How Do You Seek News?

June 5th, 2008 | Categories: blogs, content, networks, off topic, social media

When I’m catching up on the day’s headlines, I turn to numerous channels and sources. Generic news sites lack significance and don’t offer meaningful content. The ability to weed out the excess and focus on what’s important to you is the ultimate goal.

Simply put, when I’m looking to get up to speed with the day’s news, I read:

  • RSS feeds
  • Twitter
  • Techmeme
  • Digg
  • Newsletters
  • FriendFeed
  • E-mails from friends

Less frequently, I will browse other sources including Techsted, Newsvine, and Mixx to name a few.

The point is that everyone has their own preferences and interests. As a result, everyone seeks news in a different manner. Some seek news by region, while others by topic. Finding high-quality content that is published on a frequent basis is what every news junkie strives to do. After all, being the source brings with it many benefits, especially as a blogger.

So, I’m eager to know… how do you seek news?

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  1. mikepk Says:

    Well I eat our own dogfood and use Grazr for my news reading. Since we allow the creation of “rivers of news” based on different reading lists (although more than 1 is a pay feature), I can browse lots of high volume news streams that are still subdivided by topic. I have news stream about Grazr as a company, my general technology/web stream, a space and science news stream, and a few others. What I really end up doing is reading most of it on my iPhone using the special format of the widget for that device. I’m pretty much hooked on the river-of-news model, never going back to read/unread for high volumes of feeds.

    Are you going to Gnomedex again this year?

  2. Paul Says:

    I use RSS almost exclusively now, either for Podcasts (using iTunes) or for blogs and news articles (using Google Reader). I have completely abandoned TV, radio, and newspapers.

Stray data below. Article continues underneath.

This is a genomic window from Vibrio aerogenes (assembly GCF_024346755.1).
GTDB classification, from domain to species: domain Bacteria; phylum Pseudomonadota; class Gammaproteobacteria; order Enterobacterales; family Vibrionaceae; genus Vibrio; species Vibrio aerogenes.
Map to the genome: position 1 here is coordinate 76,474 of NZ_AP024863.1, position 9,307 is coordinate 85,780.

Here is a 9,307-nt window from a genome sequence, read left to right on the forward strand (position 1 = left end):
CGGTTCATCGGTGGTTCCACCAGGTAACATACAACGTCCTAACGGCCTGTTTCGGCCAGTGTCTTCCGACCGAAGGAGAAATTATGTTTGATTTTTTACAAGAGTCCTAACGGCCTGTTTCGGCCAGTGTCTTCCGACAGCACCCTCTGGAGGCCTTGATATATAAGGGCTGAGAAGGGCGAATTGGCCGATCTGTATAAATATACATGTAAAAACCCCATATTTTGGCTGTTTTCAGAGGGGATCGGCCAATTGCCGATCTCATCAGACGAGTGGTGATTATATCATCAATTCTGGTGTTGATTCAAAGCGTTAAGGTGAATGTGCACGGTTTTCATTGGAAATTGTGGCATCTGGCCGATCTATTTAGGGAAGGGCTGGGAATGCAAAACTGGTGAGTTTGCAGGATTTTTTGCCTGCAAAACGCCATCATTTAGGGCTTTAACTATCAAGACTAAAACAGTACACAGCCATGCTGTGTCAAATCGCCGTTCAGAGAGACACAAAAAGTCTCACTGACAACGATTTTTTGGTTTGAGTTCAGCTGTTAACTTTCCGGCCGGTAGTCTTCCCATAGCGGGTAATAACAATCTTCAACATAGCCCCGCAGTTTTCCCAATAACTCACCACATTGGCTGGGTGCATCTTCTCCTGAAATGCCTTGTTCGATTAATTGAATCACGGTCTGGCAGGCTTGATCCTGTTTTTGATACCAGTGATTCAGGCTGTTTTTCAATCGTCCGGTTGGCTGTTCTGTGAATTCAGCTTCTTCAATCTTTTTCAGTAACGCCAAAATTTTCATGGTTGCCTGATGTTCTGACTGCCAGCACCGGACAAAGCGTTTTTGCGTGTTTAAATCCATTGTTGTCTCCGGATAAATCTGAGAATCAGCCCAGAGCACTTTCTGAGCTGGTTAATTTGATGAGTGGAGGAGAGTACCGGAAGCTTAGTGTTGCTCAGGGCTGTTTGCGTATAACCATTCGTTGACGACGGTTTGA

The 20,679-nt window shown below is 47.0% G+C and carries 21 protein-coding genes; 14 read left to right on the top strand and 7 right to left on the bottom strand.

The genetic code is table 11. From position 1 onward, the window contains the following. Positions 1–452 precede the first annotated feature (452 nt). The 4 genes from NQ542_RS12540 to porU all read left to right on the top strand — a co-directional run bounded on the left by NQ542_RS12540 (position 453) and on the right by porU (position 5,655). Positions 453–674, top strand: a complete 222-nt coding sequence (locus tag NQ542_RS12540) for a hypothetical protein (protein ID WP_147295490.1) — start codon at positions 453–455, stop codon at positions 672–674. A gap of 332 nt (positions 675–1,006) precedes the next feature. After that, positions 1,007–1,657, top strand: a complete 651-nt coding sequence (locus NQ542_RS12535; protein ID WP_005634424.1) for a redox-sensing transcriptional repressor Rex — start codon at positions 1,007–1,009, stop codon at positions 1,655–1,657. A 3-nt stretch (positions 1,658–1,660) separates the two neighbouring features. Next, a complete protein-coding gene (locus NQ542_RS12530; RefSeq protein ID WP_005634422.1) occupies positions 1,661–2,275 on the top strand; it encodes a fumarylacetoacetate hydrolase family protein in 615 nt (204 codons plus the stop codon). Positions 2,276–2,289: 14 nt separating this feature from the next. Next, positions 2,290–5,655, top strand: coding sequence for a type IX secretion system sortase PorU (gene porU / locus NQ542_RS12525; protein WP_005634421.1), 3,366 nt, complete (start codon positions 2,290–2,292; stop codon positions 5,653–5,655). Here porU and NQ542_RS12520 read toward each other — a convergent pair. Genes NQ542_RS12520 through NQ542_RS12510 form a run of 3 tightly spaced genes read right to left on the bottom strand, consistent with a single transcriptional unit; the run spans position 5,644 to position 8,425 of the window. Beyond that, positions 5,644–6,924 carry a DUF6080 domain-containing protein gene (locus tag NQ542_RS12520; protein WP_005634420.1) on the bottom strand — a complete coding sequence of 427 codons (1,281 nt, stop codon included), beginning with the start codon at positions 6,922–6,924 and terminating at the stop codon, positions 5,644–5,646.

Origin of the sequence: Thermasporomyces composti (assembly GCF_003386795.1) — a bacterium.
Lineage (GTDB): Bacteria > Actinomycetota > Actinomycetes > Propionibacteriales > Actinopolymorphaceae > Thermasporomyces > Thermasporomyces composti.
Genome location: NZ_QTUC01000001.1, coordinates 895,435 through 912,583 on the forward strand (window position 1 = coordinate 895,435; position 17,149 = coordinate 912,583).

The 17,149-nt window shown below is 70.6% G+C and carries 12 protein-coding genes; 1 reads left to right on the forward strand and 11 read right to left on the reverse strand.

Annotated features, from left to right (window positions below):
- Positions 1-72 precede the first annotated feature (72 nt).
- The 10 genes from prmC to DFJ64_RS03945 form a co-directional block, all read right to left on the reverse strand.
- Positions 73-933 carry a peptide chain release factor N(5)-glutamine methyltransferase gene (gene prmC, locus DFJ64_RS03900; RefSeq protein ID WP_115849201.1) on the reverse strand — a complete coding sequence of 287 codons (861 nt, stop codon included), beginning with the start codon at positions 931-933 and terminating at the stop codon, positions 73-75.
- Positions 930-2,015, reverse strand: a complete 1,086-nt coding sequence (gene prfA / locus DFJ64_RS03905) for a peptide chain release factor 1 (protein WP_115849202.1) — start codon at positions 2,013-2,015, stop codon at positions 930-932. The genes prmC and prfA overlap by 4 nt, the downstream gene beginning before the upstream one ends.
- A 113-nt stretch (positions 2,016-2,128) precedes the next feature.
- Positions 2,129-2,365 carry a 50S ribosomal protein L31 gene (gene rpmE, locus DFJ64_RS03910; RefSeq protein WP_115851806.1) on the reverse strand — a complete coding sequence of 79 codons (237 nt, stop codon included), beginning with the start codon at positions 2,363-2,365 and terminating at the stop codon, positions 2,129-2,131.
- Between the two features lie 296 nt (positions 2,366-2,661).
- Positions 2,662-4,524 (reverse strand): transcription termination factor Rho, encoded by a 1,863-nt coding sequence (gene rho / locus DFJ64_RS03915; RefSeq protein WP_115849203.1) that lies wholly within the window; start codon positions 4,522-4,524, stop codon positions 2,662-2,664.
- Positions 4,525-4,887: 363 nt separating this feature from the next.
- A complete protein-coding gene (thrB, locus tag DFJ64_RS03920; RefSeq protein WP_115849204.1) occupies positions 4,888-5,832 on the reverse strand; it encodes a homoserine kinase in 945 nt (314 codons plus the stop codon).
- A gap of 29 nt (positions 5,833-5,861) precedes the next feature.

For news I follow these articles:
    National Real Estate Investor

    These podcasts:
    Wall Street Journal Report on Small Business

    I also pay attention to the news line at the top of GMail; it occasionally has something useful.

  3. Aidan Says:


    I might hit up Gnomedex this year. It depends on who is attending. So far, the list is pretty weak. I recheck it every couple days to get an update…


  4. Jorge Dom Says:

    Aidan, question for you:

    but with the internet these days and the fact that everyone and anyone can post stories/news,etc….how do you go about deciding what is credible? How do you distinguish or determine whether you’re provided with high quality content?

    I mean, emails from friends and freindfeeds are far from high quality. Even trusted and ‘known’ brand name sites such as CNN are obviously providing biased and skewed news/reports….

    so in the world that we currently live in, with the internet easily accessible by all, it’s becoming MORE DIFFICULT, in my opinion, to actually obtain high quality news.

    What are you thoughts on this?

  5. Aidan Says:


    I think you need to read articles and content from numerous sources over an extended period of time and use your judgment to determine what you think is high-quality and credible on a regular basis. Obviously, it’s impossible to tell sometimes and you need to go with your gut, but I think that following this pattern will help you discover what is of interest to you.


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